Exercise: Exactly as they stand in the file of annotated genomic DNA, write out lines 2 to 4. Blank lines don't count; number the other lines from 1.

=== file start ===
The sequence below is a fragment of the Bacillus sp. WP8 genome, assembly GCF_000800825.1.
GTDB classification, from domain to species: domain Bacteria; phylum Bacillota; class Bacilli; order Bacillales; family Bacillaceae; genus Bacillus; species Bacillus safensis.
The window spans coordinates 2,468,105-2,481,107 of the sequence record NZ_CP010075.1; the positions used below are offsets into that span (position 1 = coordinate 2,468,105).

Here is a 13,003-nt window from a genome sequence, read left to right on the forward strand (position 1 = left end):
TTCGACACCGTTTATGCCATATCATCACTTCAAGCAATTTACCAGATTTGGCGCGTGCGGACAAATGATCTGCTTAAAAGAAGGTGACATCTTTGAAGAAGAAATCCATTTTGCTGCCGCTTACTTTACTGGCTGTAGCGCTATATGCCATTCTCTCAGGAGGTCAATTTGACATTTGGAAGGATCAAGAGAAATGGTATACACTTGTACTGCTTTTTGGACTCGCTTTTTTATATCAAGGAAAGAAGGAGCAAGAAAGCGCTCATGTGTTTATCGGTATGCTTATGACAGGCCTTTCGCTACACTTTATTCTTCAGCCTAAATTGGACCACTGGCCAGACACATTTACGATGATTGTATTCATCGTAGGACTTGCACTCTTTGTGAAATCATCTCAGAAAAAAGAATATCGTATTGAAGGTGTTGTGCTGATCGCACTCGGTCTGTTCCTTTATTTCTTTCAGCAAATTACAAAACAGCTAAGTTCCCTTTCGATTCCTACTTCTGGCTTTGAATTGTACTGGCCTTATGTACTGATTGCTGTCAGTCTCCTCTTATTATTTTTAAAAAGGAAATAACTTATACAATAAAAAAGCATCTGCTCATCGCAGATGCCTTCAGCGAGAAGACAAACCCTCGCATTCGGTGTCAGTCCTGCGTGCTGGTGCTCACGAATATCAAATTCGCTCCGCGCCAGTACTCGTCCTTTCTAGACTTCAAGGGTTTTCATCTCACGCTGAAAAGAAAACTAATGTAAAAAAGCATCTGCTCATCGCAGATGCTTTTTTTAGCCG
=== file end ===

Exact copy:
GTDB classification, from domain to species: domain Bacteria; phylum Bacillota; class Bacilli; order Bacillales; family Bacillaceae; genus Bacillus; species Bacillus safensis.
The window spans coordinates 2,468,105-2,481,107 of the sequence record NZ_CP010075.1; the positions used below are offsets into that span (position 1 = coordinate 2,468,105).

Here is a 13,003-nt window from a genome sequence, read left to right on the forward strand (position 1 = left end):